“divergent dystopia”, “tris anti hero divergent”, “divergent characters based on enlightenment” -Okay, I’m not sure what that last one had in mind, but it’s interesting how my very first non-test post keeps showing up in searches.
“anime challenge pets” – Okay, sure, I guess someone might search for that specifically.
“super robot wars og theme song” – Not entirely sure which one you meant, but here are the two most likely:
In keeping with the crossover theme of this week’s posts, here is ROCKS, the theme from the PS2 SRWOG games, in a decidedly non-OG video.
(Uploaded by doctorlatino123)
And here’s the full version of MAXON, the OP from the anime series Super Robot Wars OG: The Inspector, with a crossover picture.
(Uploaded by Tatpiya Jirasakrojin)
“is project x zone canon” – I think so, but I didn’t go into much detail there. This might get long.
Continue reading Search Engine Terms
The daily prompts asks the question:
“When was the last time a movie, a book, or a television show left you cold despite all your friends (and/or all the critics) raving about it? What was it that made you go against the critical consensus?”
As I explained in detail in a previous post, for me it’s Divergent. The thing that bugged me the most was that it’s a dystopia, and yet it ends up portraying the authorities making it dystopian as the (relative) good guys.
Dystopia isn’t really my favorite genre, but I can easily name ones that I like. What I definitely don’t like, however, is a dystopia that seems to forget it’s a dystopia halfway through.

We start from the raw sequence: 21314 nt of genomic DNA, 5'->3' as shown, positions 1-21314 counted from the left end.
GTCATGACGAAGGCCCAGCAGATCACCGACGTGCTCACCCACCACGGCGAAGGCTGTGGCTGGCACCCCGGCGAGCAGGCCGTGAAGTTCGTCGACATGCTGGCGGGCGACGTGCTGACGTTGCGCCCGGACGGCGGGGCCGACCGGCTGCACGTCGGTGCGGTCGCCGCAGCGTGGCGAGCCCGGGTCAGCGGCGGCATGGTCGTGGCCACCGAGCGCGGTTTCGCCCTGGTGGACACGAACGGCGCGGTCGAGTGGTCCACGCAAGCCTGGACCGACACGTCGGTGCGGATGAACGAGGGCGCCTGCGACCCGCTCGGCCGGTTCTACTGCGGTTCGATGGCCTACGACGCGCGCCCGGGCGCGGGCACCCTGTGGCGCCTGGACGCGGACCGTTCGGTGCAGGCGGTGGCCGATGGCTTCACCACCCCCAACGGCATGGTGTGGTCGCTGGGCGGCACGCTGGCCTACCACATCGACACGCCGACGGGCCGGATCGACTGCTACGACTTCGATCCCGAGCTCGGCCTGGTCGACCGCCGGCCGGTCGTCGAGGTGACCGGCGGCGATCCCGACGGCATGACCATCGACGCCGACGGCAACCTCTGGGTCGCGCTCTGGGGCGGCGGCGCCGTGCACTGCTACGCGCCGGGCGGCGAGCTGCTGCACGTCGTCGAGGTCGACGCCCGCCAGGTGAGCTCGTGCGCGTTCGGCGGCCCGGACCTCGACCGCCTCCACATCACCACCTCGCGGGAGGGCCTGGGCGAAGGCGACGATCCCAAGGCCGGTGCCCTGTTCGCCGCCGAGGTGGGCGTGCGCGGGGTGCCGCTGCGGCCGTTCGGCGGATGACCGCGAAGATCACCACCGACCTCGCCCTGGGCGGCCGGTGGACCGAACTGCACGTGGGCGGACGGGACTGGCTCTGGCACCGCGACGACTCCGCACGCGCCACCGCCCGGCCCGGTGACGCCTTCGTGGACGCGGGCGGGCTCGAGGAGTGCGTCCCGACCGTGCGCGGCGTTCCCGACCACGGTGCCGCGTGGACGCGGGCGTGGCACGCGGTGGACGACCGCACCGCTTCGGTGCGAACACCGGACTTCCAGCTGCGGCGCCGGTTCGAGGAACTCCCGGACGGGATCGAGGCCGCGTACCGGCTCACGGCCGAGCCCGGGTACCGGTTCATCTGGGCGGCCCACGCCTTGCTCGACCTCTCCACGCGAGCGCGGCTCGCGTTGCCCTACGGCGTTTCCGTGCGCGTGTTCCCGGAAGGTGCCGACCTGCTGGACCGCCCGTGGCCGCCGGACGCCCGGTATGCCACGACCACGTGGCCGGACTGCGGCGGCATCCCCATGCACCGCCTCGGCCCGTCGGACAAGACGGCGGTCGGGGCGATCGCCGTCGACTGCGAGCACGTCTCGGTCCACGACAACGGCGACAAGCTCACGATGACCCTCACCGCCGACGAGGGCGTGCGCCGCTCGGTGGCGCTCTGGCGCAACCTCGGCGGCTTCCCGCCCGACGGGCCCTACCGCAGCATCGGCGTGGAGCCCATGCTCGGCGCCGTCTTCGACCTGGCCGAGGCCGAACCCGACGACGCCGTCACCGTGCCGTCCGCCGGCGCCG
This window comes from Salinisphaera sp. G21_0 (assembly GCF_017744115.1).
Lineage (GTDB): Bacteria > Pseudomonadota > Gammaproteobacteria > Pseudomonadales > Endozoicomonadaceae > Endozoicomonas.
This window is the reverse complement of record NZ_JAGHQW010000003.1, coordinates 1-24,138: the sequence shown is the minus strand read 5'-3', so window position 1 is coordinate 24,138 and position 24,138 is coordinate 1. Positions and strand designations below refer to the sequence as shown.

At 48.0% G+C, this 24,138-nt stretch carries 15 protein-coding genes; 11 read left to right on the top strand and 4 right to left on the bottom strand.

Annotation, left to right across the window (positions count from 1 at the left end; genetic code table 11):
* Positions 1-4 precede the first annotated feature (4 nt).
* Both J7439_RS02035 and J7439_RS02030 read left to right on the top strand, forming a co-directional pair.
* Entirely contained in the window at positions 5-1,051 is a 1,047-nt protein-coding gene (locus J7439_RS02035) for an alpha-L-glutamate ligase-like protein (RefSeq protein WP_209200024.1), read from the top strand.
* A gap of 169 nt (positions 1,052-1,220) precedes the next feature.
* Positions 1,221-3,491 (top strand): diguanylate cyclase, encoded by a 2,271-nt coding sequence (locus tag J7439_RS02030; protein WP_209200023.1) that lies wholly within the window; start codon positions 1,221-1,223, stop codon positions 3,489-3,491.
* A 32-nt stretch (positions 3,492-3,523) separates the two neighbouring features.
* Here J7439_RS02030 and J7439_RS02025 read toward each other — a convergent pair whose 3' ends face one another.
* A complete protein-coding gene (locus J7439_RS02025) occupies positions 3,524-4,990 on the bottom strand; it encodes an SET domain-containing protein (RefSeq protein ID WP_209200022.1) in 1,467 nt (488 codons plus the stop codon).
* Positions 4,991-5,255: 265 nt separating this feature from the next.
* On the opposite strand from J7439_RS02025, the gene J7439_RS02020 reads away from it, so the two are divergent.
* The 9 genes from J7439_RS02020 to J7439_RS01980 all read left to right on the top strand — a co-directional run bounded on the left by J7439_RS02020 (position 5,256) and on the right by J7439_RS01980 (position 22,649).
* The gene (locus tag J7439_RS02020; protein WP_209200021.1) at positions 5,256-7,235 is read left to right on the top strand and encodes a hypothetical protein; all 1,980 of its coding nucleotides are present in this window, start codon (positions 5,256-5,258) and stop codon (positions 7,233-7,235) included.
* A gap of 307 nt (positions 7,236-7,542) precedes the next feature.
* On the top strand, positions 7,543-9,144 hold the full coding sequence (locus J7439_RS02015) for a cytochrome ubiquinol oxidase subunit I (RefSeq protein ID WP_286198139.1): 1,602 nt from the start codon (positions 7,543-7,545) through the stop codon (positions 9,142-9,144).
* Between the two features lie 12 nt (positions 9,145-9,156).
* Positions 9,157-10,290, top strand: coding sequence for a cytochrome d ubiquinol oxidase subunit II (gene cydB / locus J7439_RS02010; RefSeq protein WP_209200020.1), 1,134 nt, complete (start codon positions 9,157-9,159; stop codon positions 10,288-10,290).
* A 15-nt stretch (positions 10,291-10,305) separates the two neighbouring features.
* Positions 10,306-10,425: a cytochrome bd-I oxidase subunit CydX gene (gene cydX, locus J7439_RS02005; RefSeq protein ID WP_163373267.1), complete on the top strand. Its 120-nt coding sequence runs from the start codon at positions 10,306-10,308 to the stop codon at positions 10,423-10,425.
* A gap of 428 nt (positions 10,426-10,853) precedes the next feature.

(Contains spoilers for Divergent. Based solely on the first book.)
Now, let me start with the premise of Divergent. The implausible origin story believed by the people of Chicago is basically that after a big war, everyone suddenly forgot that cultures, religions, and nations can cause people to do things against their nature, and instead decided that the only cause of evil that they needed to worry about was flaws in human nature itself. And they divided into five factions that each blamed just one specific flaw; each faction devoted itself to the virtue opposite that flaw, again to the exclusion of all else. But children born into one faction are allowed to choose another when they turn 16.
So this isn’t the kind of dystopia that’s based on an exaggeration of current trends. (In reality, there is more criticism of ideas and organizations and less of human nature than there was in the past.) This in itself doesn’t necessarily make it a bad story, but I’m having trouble thinking of a dystopia that’s less socially relevant.
Continue reading The Divergent dystopia